The Proclivity to Rely on Professional Experience and Evidence-Based Policing: Findings from a Survey of High-Ranking Officers in the Israel Police

Tal Jonathan-Zamir, David Weisburd, Michal Dayan, Maia Zisso

Research output: Chapter in Book/Report/Conference proceedingChapterpeer-review

Abstract

Studies have identified that police officers often support and value evidence-based policing (EBP), but nevertheless prefer relying on experience when making decisions. Yet, policing scholars have paid little attention to the generality of this proclivity, the psychological mechanisms behind it, or to its implications for implementing EBP. The present study illuminates this phenomenon. We review its psychological foundations and use a survey of high-ranking officers from the Israel Police to examine its prevalence. We find that while officers support EBP overall, they believe that decisions should be based primarily on experience, not research. The two were found to be separate (although correlated) constructs. Furthermore, we find that the preference for experience as the basis for decision making is an overarching trait, not associated with personal-level characteristics. We discuss the implications of our findings and argue that attempts to implement EBP should recognize and work with this inherent psychological inclination.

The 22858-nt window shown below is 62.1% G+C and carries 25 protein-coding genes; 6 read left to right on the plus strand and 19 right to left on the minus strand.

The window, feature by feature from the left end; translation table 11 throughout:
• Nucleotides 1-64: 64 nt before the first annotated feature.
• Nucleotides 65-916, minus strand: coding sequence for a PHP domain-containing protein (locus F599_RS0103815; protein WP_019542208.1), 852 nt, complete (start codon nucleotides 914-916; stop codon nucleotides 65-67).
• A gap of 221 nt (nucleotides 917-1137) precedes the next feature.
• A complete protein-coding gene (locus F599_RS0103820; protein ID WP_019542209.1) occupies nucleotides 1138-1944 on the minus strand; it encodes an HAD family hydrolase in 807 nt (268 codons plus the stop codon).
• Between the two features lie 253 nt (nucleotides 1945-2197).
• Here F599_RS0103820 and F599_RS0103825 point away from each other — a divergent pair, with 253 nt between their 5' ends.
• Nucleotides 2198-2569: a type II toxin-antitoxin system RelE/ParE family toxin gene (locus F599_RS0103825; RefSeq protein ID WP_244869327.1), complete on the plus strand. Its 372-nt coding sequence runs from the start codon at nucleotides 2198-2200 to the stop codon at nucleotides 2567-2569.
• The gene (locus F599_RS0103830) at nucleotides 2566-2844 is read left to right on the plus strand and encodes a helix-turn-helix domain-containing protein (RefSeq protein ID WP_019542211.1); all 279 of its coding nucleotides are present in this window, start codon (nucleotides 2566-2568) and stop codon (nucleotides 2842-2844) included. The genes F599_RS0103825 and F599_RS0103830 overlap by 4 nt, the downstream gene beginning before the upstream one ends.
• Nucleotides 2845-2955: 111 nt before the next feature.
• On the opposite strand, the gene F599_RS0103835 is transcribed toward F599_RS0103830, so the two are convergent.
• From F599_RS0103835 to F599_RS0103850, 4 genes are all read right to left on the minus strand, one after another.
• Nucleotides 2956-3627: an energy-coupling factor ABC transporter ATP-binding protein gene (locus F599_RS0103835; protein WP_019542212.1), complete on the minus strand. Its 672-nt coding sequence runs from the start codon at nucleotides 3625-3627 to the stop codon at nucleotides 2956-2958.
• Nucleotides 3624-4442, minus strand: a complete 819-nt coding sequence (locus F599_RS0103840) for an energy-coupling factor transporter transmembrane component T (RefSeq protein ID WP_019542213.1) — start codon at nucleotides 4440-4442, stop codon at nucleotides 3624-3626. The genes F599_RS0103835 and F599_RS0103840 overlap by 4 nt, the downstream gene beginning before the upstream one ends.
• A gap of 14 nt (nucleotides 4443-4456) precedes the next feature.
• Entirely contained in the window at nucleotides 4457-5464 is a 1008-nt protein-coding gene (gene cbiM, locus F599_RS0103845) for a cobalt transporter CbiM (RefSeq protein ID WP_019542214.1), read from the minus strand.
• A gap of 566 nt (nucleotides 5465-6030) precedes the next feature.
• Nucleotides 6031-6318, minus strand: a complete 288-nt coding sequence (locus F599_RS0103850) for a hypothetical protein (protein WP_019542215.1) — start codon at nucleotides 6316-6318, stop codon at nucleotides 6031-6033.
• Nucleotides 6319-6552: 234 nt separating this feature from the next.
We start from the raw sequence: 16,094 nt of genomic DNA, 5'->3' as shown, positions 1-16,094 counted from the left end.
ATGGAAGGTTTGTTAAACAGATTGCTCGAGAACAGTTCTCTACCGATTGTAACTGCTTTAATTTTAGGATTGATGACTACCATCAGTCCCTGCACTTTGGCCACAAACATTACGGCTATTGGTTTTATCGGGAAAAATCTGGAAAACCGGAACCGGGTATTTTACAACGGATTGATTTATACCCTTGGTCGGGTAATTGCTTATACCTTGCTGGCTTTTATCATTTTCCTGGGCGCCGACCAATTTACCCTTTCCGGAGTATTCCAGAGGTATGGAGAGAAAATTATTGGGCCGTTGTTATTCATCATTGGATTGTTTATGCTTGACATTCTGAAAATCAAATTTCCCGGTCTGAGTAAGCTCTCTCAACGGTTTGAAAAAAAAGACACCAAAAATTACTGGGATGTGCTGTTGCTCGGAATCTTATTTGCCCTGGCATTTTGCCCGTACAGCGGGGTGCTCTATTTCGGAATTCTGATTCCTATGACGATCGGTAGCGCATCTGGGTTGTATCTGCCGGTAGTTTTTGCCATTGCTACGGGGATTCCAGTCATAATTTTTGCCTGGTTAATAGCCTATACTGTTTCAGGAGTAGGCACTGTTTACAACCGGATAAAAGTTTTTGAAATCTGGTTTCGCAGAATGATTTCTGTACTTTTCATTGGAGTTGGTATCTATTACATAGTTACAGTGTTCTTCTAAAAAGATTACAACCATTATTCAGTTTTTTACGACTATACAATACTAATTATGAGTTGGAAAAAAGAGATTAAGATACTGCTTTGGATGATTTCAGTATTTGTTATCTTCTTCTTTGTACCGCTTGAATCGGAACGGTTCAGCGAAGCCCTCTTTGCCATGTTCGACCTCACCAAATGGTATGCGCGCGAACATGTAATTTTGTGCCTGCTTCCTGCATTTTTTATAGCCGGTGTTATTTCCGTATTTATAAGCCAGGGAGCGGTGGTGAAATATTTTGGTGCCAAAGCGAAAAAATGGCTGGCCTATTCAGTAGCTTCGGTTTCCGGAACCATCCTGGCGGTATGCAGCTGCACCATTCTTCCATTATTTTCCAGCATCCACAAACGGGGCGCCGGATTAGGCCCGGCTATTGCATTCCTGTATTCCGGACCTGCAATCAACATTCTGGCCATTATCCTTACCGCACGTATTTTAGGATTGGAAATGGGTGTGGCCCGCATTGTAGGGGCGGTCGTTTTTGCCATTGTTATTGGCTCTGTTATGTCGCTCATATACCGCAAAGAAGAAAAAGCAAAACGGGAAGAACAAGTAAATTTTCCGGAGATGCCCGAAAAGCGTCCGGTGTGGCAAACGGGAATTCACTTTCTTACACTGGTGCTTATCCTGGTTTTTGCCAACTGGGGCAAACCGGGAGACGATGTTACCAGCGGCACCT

Original languageAmerican English
Title of host publicationTranslational Criminology in Policing
Pages181-198
Number of pages18
ISBN (Electronic)9781000578461
DOIs
StatePublished - 1 Jan 2022

All Science Journal Classification (ASJC) codes

  • General Social Sciences

Fingerprint

Dive into the research topics of 'The Proclivity to Rely on Professional Experience and Evidence-Based Policing: Findings from a Survey of High-Ranking Officers in the Israel Police'. Together they form a unique fingerprint.

Cite this